Then, RalA downstream effector binding assays were implemented based on the purified proteins harvested above. The results showed that the downstream effector binding was also significantly increased (Figure 3E) compared with the vector group (3.2384 ± 0.0436 vs. 0.0017 ± 0.0010, P = 0.000, n = 3) and the wild-type transfected group (3.3284 ± 0.0436 vs. 1.7440 ± 0.0719, P = 0.000, n = 3).

The above results indicated that RALA c.G482A brought about a significant increase in RalA GTPase activity as well as activation of downstream effectors. This implied that the RALA c.G482A mutation resulted in a gain of function.

RALA c.G482A Caused Aberrant Activation of the Mammalian Target of Rapamycin Pathway

To verify whether the RALA mutation leads to mTORC1 overactivation, we examined the level of ribosomal S6 protein phosphorylation in HEK293T cells after transfection, a typical marker of mTOR pathway activation. We observed that cells expressing the RALA c.G482A mutant had significantly higher levels of S6 phosphorylation compared with wild-type or vector-transfected group cells (Figures 3F,G). These results suggest that the RALA c.G482A mutation leads to abnormal activation of the mTOR pathway.

Immunofluorescence staining was performed on the brain tissue sections of patients carrying the somatic variant of RALA c.G482A labeled with NeuN, SMI-311, and Vimentin (V9) for neurons, DNs, and BCs, respectively. The phosphorylation level of the S6 protein was significantly higher at the FCD lesion than in the perilesional tissues and colocated with DNs and BCs (Figure 3H), indicating the overactivation of the mTOR pathway in the patient’s brain tissue, which was consistent with the results of the in vitro cellular experiments. Then, we detected the expression and localization of the RalA protein in the lesioned brain tissue, the results proved that the expression of the RalA protein was significantly colocalized with BCs and DNs, and the RalA expression was more enriched in the BCs than the DNs (Figure 3I).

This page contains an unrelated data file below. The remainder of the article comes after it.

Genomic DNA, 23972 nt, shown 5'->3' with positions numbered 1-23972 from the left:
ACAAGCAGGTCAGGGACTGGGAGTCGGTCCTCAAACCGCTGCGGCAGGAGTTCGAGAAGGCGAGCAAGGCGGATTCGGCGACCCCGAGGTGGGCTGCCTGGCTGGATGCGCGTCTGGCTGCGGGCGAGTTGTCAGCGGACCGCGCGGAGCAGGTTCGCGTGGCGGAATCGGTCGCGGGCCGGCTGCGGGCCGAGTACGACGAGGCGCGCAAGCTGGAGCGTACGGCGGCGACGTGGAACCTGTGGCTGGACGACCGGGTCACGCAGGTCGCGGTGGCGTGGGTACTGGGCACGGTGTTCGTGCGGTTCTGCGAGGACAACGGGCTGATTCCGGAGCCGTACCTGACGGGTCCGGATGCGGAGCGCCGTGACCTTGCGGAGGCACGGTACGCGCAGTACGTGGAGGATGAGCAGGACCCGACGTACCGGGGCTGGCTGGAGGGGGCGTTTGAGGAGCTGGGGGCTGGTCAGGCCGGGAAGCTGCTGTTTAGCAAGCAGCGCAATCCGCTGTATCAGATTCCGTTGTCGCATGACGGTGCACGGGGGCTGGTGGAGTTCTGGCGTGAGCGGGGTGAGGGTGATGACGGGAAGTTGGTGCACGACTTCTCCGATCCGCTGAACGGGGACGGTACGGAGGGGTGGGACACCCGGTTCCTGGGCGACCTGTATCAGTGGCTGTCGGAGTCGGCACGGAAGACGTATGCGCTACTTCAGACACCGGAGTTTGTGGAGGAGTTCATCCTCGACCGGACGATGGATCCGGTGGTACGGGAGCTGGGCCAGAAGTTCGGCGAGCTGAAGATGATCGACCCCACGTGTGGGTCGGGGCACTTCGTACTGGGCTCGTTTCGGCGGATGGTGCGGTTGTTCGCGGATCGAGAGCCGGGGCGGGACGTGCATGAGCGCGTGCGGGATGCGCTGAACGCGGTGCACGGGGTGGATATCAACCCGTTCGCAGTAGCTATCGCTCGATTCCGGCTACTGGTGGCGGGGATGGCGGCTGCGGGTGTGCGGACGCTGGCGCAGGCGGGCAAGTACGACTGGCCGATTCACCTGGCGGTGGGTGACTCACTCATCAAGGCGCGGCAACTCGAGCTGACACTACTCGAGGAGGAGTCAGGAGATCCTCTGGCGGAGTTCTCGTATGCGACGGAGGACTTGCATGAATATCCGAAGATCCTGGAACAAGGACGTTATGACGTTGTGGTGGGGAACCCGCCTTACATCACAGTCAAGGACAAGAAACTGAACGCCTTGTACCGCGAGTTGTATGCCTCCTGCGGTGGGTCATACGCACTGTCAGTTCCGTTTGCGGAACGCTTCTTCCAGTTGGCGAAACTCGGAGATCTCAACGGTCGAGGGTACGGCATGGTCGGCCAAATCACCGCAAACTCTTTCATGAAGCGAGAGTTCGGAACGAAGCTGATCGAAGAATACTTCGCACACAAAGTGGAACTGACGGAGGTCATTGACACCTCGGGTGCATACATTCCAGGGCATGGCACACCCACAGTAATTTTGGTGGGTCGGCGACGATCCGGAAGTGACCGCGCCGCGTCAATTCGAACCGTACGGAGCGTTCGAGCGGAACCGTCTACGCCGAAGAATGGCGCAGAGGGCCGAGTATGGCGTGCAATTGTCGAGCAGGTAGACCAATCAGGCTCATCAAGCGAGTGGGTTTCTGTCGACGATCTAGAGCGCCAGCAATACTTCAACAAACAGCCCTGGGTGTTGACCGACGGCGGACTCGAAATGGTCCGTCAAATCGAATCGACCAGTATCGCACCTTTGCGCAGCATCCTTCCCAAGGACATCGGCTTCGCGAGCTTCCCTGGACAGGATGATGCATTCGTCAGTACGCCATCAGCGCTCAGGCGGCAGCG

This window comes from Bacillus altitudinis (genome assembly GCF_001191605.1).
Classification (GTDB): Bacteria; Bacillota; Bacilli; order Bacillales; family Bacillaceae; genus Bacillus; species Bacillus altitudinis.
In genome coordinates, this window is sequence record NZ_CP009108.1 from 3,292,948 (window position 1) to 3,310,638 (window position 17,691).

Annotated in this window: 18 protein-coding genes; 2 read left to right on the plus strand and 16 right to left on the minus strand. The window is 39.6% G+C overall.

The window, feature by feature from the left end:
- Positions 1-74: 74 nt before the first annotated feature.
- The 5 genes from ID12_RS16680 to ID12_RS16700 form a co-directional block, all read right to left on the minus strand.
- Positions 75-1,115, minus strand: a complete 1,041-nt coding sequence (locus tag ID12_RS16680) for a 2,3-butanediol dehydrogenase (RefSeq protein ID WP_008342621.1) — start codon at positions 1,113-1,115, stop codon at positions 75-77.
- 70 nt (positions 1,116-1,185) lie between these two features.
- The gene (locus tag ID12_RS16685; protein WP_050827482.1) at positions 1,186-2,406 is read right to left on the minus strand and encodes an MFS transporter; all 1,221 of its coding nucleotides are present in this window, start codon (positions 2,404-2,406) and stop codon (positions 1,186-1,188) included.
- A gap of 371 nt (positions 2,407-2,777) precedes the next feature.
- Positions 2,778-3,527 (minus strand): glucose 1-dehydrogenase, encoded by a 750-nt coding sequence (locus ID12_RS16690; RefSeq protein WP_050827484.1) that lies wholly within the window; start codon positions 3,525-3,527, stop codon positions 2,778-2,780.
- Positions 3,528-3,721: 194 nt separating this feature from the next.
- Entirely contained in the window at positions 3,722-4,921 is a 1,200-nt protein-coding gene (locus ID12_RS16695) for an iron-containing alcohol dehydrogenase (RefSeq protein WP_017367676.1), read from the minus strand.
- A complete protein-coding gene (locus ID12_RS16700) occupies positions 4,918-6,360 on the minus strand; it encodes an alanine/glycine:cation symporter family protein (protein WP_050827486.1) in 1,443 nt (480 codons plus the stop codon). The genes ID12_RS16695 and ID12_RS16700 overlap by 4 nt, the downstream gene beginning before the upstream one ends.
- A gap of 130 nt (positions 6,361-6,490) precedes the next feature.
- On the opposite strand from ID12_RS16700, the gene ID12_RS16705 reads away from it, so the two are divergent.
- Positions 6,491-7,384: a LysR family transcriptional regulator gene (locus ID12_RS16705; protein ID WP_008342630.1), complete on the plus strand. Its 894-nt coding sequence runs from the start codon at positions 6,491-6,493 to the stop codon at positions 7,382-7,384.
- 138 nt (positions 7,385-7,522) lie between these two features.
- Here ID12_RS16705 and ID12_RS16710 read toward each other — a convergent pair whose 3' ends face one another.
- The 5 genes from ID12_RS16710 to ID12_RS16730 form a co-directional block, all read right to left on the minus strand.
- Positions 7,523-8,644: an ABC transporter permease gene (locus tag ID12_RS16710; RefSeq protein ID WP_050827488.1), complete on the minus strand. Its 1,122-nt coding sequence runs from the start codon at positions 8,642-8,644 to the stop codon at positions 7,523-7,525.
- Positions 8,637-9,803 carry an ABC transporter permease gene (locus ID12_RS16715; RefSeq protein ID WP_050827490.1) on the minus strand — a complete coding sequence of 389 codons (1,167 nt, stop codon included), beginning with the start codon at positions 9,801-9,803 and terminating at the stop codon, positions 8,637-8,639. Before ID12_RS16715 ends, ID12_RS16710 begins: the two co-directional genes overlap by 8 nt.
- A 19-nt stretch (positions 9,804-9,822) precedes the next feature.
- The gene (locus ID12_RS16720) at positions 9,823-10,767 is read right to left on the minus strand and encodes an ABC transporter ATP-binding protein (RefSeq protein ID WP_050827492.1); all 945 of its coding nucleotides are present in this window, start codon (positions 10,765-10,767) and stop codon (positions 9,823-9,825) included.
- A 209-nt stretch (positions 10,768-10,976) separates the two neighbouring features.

RALA c.G482A Might Mediate Activation of Downstream Mammalian Target of Rapamycin Pathways via Downstream Effectors Phospholipase D1 or EXOC2

Furthermore, to inquire about the pathway through which RalA activates the mTOR pathway, we further conducted quantitative proteomic analysis on the transfected cells of RALA wild-type and RALA mutant. A total of 10 FC > 1.2-fold differentially expressed proteins (DEPs) were identified in the mutant and wild-type groups by proteomic mass spectrometry, with a total of 7,208 proteins detected in each sample. Gene ontology (GO) enrichment analysis and Kyoto Encyclopedia of Genes and Genomes (KEGG) enrichment results of DEPs are shown in Figures 4A–F, which are mainly involved in regulating cytoskeleton assembly, microtubule movement, phospholipase activity, and docking of exocytosis vesicles. Finally, we used the String DB protein interaction database to map the top 10 protein molecules that directly interact with RalA (Figure 4G and Table 1) and hypothesized that RALA c.G482A may be involved in the regulation of cell polarity and cell migration through the downstream pathway of phospholipase D1 (PLD1)-mediated activation of mTOR, or through EXOC8/EXOC2 (Figure 4H) mediated exocyst complex to recruit downstream kinases, which in turn leads to aberrant activation of the mTOR pathway (Zaman et al., 2021). Whether the RALA c.G482A variant mediates downstream mTOR pathway activation via PLD1/EXOC2 is currently only a hypothesis and requires further experimental validation.